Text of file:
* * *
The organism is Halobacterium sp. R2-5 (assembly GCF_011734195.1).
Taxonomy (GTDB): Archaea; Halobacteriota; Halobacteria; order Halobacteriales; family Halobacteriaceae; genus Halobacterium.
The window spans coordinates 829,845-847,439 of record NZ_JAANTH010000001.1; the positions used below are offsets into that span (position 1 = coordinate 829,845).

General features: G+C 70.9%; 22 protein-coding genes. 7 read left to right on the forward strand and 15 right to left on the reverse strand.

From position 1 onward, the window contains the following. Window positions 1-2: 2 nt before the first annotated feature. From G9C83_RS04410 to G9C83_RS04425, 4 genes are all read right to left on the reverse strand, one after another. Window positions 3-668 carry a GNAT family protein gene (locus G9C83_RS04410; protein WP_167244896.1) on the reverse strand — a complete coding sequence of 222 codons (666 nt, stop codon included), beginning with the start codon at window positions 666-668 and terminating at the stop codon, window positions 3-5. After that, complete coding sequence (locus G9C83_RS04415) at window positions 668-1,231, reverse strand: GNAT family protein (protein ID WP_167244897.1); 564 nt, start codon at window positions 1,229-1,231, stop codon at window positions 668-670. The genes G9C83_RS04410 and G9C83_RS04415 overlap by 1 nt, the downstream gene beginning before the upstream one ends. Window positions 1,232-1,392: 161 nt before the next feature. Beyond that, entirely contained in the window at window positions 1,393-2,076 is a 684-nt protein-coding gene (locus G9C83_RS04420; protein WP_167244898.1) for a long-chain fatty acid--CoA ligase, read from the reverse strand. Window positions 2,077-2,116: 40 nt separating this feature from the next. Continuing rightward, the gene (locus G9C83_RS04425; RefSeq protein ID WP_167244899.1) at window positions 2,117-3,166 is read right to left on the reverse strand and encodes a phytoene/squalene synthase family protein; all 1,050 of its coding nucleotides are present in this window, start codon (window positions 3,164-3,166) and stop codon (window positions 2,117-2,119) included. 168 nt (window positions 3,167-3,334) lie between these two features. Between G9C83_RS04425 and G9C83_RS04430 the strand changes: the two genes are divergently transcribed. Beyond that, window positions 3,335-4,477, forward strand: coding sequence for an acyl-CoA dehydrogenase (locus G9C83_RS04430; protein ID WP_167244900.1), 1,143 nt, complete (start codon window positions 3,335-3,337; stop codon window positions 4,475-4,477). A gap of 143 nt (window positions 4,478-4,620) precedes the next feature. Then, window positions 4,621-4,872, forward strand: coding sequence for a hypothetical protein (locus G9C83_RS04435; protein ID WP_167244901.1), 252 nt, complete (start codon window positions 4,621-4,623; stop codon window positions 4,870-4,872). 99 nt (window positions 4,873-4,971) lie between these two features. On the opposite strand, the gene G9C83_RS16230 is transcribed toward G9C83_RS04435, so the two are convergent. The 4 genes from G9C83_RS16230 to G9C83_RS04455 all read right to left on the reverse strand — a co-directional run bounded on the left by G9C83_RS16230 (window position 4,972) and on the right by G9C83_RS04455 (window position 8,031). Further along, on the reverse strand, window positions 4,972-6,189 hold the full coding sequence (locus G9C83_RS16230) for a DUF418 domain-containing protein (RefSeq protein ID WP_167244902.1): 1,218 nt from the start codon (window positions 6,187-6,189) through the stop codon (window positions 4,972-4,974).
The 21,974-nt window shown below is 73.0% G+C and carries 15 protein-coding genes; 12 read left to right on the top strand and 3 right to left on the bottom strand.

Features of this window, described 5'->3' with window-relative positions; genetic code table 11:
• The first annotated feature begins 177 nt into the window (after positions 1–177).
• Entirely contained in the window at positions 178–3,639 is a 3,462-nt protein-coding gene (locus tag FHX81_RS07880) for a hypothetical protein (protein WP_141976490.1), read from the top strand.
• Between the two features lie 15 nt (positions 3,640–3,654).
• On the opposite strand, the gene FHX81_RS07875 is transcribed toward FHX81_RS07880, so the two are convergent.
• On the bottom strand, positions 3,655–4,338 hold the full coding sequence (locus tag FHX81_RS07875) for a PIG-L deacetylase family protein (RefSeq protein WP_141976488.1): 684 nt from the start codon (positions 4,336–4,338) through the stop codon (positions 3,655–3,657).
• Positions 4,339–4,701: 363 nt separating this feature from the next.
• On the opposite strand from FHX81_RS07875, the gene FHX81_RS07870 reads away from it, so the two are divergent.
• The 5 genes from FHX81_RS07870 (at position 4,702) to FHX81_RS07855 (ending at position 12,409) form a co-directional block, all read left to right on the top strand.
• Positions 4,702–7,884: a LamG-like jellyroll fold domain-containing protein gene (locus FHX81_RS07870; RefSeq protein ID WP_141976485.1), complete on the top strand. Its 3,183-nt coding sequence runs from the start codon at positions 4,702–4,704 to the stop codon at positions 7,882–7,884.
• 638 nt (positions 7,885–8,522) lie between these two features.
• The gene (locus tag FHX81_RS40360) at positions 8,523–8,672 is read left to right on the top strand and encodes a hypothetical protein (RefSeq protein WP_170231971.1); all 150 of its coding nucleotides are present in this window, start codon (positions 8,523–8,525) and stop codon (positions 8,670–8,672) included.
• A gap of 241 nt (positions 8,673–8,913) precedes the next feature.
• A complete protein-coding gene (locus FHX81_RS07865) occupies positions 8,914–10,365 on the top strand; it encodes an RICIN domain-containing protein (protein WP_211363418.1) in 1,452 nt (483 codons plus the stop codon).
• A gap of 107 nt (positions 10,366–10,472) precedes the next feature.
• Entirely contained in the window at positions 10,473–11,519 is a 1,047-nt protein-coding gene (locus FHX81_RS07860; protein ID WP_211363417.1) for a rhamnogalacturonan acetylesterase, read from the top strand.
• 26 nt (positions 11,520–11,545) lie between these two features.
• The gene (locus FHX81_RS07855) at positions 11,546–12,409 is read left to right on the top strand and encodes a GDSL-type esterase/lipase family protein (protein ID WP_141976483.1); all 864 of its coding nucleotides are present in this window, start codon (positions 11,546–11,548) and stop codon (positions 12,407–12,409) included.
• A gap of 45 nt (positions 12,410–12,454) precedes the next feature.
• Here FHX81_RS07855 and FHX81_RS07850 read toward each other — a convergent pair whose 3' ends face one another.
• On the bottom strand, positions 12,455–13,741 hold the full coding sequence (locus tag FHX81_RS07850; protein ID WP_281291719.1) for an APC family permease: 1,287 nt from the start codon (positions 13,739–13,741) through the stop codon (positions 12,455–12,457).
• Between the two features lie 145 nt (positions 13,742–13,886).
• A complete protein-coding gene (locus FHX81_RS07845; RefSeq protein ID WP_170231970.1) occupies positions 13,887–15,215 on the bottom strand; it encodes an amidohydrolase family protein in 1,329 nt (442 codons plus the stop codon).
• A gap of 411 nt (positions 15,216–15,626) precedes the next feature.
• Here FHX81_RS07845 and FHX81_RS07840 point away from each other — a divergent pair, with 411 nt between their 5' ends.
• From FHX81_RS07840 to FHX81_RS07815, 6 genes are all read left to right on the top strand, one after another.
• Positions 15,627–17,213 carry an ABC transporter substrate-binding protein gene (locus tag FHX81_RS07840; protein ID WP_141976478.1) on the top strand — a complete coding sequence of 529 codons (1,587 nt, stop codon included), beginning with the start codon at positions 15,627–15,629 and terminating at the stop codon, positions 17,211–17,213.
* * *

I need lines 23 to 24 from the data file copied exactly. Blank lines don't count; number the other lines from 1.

• 26 nt (positions 11,520–11,545) lie between these two features.
• The gene (locus FHX81_RS07855) at positions 11,546–12,409 is read left to right on the top strand and encodes a GDSL-type esterase/lipase family protein (protein ID WP_141976483.1); all 864 of its coding nucleotides are present in this window, start codon (positions 11,546–11,548) and stop codon (positions 12,407–12,409) included.